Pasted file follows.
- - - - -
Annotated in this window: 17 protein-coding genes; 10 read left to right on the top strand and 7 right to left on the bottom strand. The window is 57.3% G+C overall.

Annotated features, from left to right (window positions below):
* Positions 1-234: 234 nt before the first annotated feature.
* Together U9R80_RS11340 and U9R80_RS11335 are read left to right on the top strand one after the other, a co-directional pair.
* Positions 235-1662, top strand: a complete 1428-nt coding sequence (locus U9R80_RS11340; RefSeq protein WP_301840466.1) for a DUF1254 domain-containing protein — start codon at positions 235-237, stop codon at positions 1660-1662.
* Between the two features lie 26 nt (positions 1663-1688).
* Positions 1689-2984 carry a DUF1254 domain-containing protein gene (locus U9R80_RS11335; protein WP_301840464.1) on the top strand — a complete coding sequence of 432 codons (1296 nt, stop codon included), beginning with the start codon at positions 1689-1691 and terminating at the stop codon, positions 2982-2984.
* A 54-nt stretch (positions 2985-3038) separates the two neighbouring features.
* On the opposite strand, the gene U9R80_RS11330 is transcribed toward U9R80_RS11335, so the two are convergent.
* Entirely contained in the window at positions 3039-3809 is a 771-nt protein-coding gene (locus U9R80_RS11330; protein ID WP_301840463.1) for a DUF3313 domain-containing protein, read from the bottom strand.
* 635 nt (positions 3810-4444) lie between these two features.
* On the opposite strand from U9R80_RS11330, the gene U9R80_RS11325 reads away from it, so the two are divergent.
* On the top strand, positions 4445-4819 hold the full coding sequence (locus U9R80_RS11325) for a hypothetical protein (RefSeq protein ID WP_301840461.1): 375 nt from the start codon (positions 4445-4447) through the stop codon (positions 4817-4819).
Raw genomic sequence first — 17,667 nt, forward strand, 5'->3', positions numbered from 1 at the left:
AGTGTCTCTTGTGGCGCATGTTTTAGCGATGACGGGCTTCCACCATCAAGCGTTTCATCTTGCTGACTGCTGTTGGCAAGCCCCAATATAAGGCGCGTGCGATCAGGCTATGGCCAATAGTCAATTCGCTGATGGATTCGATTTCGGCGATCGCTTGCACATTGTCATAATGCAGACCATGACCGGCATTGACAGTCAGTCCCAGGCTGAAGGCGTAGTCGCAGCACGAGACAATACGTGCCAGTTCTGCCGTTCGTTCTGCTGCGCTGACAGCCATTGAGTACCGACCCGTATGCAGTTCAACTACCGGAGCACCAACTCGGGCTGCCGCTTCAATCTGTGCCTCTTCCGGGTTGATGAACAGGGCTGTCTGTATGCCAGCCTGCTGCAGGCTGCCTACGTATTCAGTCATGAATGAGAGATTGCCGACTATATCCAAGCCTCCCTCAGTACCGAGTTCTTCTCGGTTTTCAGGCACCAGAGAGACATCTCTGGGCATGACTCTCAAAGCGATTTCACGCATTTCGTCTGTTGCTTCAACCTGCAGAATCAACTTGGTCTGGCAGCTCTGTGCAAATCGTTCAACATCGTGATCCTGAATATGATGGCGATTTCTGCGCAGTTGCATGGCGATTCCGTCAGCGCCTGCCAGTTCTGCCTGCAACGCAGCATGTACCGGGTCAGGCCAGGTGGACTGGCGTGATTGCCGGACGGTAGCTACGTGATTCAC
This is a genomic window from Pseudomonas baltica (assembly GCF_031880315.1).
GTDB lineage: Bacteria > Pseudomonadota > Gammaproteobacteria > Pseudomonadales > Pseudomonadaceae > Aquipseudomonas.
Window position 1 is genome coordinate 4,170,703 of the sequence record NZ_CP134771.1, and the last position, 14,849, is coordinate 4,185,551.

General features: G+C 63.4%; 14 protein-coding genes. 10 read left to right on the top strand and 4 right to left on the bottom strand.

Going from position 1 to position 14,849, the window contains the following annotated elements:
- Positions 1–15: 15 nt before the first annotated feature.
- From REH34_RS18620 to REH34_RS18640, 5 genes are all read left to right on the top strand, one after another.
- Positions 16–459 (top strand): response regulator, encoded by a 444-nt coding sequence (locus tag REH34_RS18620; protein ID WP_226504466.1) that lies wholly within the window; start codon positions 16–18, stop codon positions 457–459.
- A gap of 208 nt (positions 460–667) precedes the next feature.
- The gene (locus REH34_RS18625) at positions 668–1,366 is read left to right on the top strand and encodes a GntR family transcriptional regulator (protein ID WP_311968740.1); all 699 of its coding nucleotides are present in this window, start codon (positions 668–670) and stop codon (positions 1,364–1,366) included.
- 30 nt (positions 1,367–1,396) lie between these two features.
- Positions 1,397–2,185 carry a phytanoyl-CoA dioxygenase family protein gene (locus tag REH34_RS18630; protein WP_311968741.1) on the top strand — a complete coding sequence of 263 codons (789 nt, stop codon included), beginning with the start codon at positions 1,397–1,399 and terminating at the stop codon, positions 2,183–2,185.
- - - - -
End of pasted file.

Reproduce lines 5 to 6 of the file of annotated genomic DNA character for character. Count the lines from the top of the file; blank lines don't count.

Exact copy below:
* Positions 235-1662, top strand: a complete 1428-nt coding sequence (locus U9R80_RS11340; RefSeq protein WP_301840466.1) for a DUF1254 domain-containing protein — start codon at positions 235-237, stop codon at positions 1660-1662.
* Between the two features lie 26 nt (positions 1663-1688).